Eastern Courier : July 8th 2011
5 EASTERN COURIER, JULY 8, 2011 NEWS Become a positive influence in Early Childhood Education 7887 MIT000196 If you are excited at the prospect of teaching young children, are passionate about early childhood education, and have a sense of fun, a rewarding career in early childhood education may be just right for you! Certificate in Early Childhood Education (Level 4) Bachelor of Education (Early Childhood Teaching) Contact us now for a complete list of programmes or more information. Faculty of Education and Social Sciences 0800 62 62 52 | www.manukau.ac.nz APPLY NOW FOR AUGUST 2011 Study at our Queen Street or Manukau Campuses Heat pump tips to save you money Running your heat pump when you don't need it will not save you money. The Energy Efficiency and Con- servation Authority wants people to be aware of the commonly believed myths about heat pumps. The authority has been dealing with calls from people wanting to know if running their heat pumps all the time will reduce their run- ning costs. Most New Zealand homes heat up and cool down quickly so there's no benefit in leaving your heat pump running all the time if you're not home. You're simply paying to heat an empty house,'' senior tech- nical adviser Andrew Smith says. By using your heat pump prop- erly with the timer and thermostat and ensuring your house can hold in the heat with good insulation and curtains, you can get a healthier, more comfortable home that costs a lot less to keep warm.'' How to get the most out of your heat pump this winter: Learn to use the remote. You can adjust the temperature and set a timer so the heat pump turns on and off automatically. Don't use it when you don't need it. If you're going out or not using the room being heated it's cheaper to turn the heat pump off. Turning up the thermostat won't heat the room faster. Don't set the thermostat higher than you need it as it can make your heat pump less efficient. Visit EECA's Energywise website www.energywise.govt.nz for more information. Scrubbed up: Amy Khun from Edgewater College has a turn strapped to the operating table. Photo: FIONA GOODALL Students get work choice injection By PIP BOURKE Injecting oranges was all part of a day's work for east Auckland students last week. Ormiston Hospital opened its doors to 20 year 12 students from Botany and Edgewater colleges as part of Workchoice day on June 27. The day, organised by charity Workchoice Trust, was aimed at providing students with the rel- evant knowledge and resources they need to meet the challenges of the modern workplace. Ward charge nurse James Good- win says students were taken through everyday tasks using a hands-on approach. They learned how to take blood pressure, practised injecting on oranges and dressed in scrubs to learn how an operating theatre works. It was great timing as the day actually coincides with our ward's second anniversary,'' Mr Goodwin says. It's nice that the students can see the challenges we face first hand.'' Hospital chief executive Mark Watson says his team was delighted to help students look into career opportunities within the health sec- tor. As a relatively new organisation to the region, Ormiston Hospital is committed to integrating itself into the local community and this is a wonderful opportunity to interact with some of the regions future workforce,'' he says. The health sector has a wide and varied choice of trades.'' Sixteen-year-old Edgewater Col- lege student Adam Li says he had considered training to be a doctor before his day at the hospital. I'll definitely be heading off to uni to study medicine now,'' he says. Workchoice Day offers a link between New Zealand's future workforce and employers, enabling students to gather knowledge first hand and share experiences of people employed in their field of interest. Go to www.workchoice.co.nz.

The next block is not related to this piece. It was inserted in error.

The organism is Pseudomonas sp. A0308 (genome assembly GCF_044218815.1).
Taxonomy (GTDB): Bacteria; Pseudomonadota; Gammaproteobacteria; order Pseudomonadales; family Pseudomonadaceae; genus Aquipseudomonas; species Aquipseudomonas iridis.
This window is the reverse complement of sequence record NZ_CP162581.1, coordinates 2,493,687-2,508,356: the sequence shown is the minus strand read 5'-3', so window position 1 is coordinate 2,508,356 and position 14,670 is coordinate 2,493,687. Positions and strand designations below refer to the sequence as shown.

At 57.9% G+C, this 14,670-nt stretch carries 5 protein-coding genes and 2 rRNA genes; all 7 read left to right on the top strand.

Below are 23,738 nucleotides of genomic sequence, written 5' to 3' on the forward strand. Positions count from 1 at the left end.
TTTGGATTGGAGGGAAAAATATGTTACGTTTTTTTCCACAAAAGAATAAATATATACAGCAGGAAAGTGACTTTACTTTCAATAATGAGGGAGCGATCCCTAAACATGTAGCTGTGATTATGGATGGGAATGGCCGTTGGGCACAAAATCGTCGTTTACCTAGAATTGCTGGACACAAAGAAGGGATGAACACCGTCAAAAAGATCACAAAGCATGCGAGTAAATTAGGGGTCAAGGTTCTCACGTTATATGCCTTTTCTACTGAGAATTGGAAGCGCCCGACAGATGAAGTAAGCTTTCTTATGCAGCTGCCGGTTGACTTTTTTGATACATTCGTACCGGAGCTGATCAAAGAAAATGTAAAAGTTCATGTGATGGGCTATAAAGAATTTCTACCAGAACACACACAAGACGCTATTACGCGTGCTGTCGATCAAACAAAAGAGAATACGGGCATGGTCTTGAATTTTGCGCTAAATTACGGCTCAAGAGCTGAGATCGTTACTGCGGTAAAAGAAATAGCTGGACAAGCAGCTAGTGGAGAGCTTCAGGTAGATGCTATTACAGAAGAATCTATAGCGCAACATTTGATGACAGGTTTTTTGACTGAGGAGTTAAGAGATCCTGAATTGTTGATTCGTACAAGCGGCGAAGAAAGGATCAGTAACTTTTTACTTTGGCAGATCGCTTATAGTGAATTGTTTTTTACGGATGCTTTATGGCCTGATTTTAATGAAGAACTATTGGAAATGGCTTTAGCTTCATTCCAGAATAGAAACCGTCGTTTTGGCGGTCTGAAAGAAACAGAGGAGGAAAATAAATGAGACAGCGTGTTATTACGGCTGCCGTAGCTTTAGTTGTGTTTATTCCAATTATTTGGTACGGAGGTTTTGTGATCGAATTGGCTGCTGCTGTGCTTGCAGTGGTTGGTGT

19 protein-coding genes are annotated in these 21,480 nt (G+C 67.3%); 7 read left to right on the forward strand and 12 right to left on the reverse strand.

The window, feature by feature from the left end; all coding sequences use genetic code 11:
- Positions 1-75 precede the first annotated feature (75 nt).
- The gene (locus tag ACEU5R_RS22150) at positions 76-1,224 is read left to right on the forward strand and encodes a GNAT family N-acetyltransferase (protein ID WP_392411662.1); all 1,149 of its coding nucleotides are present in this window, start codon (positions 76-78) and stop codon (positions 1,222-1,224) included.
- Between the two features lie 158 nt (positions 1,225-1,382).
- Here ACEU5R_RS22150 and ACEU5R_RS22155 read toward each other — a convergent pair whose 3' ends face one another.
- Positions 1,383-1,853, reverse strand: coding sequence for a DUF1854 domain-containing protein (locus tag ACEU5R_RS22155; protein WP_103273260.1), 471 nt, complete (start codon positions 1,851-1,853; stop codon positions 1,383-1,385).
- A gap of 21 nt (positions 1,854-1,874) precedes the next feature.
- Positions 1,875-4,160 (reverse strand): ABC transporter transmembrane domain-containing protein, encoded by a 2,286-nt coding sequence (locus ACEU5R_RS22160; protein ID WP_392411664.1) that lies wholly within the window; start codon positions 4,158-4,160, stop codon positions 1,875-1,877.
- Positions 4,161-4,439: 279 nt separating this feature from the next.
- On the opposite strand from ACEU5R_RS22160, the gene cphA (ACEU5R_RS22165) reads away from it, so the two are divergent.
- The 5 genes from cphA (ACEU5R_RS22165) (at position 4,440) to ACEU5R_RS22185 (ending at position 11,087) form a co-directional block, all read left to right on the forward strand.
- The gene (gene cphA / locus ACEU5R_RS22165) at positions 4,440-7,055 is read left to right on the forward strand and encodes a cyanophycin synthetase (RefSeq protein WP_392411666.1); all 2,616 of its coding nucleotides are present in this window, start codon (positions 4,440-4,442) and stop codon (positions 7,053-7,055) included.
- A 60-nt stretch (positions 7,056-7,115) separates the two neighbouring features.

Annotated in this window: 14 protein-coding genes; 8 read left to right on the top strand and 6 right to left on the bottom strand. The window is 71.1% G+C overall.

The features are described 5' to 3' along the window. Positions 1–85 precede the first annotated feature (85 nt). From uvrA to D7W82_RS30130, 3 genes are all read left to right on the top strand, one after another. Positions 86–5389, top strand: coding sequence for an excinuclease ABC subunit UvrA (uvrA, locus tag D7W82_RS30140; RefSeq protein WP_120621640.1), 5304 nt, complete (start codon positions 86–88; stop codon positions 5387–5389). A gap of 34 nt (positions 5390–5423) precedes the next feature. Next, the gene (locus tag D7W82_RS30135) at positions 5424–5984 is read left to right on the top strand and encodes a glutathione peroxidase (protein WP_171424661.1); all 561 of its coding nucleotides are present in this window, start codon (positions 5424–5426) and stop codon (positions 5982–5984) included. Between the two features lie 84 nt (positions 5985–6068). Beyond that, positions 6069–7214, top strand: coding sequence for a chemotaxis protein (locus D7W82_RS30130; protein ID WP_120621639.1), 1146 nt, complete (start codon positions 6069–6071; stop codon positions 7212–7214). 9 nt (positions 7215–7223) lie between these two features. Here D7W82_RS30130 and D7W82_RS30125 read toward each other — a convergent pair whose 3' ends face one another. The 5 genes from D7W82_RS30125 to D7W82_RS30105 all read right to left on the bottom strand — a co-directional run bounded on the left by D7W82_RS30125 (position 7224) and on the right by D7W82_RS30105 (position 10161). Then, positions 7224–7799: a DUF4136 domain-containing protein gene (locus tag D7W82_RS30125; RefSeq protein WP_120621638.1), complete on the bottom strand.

July 6th 2011
July 13th 2011